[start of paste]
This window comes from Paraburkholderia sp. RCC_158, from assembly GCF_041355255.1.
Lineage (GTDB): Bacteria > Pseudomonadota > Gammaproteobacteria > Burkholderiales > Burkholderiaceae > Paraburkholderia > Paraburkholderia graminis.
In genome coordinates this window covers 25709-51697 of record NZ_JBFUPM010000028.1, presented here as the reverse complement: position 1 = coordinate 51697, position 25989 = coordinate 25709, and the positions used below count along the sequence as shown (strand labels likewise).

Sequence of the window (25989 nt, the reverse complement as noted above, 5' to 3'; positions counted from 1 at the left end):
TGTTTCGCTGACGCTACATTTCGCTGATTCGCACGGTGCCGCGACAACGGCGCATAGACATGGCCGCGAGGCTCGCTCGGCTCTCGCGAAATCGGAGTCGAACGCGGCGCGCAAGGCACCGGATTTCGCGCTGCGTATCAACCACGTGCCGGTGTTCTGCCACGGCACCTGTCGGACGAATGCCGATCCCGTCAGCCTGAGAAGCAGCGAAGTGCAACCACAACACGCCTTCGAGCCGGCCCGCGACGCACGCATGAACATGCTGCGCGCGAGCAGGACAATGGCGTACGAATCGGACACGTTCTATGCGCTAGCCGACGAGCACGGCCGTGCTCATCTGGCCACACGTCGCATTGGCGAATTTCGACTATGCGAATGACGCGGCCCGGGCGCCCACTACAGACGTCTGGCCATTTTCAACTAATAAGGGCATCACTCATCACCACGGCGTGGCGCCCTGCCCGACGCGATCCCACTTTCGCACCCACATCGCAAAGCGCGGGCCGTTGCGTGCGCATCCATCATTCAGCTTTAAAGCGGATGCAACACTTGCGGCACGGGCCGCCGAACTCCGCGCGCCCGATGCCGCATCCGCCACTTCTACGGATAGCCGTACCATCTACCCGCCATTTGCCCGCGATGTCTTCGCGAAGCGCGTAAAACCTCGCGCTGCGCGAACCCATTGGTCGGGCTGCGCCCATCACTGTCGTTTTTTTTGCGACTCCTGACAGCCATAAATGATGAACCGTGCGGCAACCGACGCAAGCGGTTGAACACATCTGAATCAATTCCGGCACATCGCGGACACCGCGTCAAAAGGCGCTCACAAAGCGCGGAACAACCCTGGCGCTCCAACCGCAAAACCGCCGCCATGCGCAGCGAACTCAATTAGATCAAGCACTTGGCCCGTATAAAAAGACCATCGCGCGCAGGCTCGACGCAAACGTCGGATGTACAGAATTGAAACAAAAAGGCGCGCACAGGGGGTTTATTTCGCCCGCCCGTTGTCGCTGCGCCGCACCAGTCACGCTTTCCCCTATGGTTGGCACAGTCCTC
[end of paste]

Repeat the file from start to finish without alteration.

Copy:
This window comes from Paraburkholderia sp. RCC_158, from assembly GCF_041355255.1.
Lineage (GTDB): Bacteria > Pseudomonadota > Gammaproteobacteria > Burkholderiales > Burkholderiaceae > Paraburkholderia > Paraburkholderia graminis.
In genome coordinates this window covers 25709-51697 of record NZ_JBFUPM010000028.1, presented here as the reverse complement: position 1 = coordinate 51697, position 25989 = coordinate 25709, and the positions used below count along the sequence as shown (strand labels likewise).

Sequence of the window (25989 nt, the reverse complement as noted above, 5' to 3'; positions counted from 1 at the left end):
TGTTTCGCTGACGCTACATTTCGCTGATTCGCACGGTGCCGCGACAACGGCGCATAGACATGGCCGCGAGGCTCGCTCGGCTCTCGCGAAATCGGAGTCGAACGCGGCGCGCAAGGCACCGGATTTCGCGCTGCGTATCAACCACGTGCCGGTGTTCTGCCACGGCACCTGTCGGACGAATGCCGATCCCGTCAGCCTGAGAAGCAGCGAAGTGCAACCACAACACGCCTTCGAGCCGGCCCGCGACGCACGCATGAACATGCTGCGCGCGAGCAGGACAATGGCGTACGAATCGGACACGTTCTATGCGCTAGCCGACGAGCACGGCCGTGCTCATCTGGCCACACGTCGCATTGGCGAATTTCGACTATGCGAATGACGCGGCCCGGGCGCCCACTACAGACGTCTGGCCATTTTCAACTAATAAGGGCATCACTCATCACCACGGCGTGGCGCCCTGCCCGACGCGATCCCACTTTCGCACCCACATCGCAAAGCGCGGGCCGTTGCGTGCGCATCCATCATTCAGCTTTAAAGCGGATGCAACACTTGCGGCACGGGCCGCCGAACTCCGCGCGCCCGATGCCGCATCCGCCACTTCTACGGATAGCCGTACCATCTACCCGCCATTTGCCCGCGATGTCTTCGCGAAGCGCGTAAAACCTCGCGCTGCGCGAACCCATTGGTCGGGCTGCGCCCATCACTGTCGTTTTTTTTGCGACTCCTGACAGCCATAAATGATGAACCGTGCGGCAACCGACGCAAGCGGTTGAACACATCTGAATCAATTCCGGCACATCGCGGACACCGCGTCAAAAGGCGCTCACAAAGCGCGGAACAACCCTGGCGCTCCAACCGCAAAACCGCCGCCATGCGCAGCGAACTCAATTAGATCAAGCACTTGGCCCGTATAAAAAGACCATCGCGCGCAGGCTCGACGCAAACGTCGGATGTACAGAATTGAAACAAAAAGGCGCGCACAGGGGGTTTATTTCGCCCGCCCGTTGTCGCTGCGCCGCACCAGTCACGCTTTCCCCTATGGTTGGCACAGTCCTC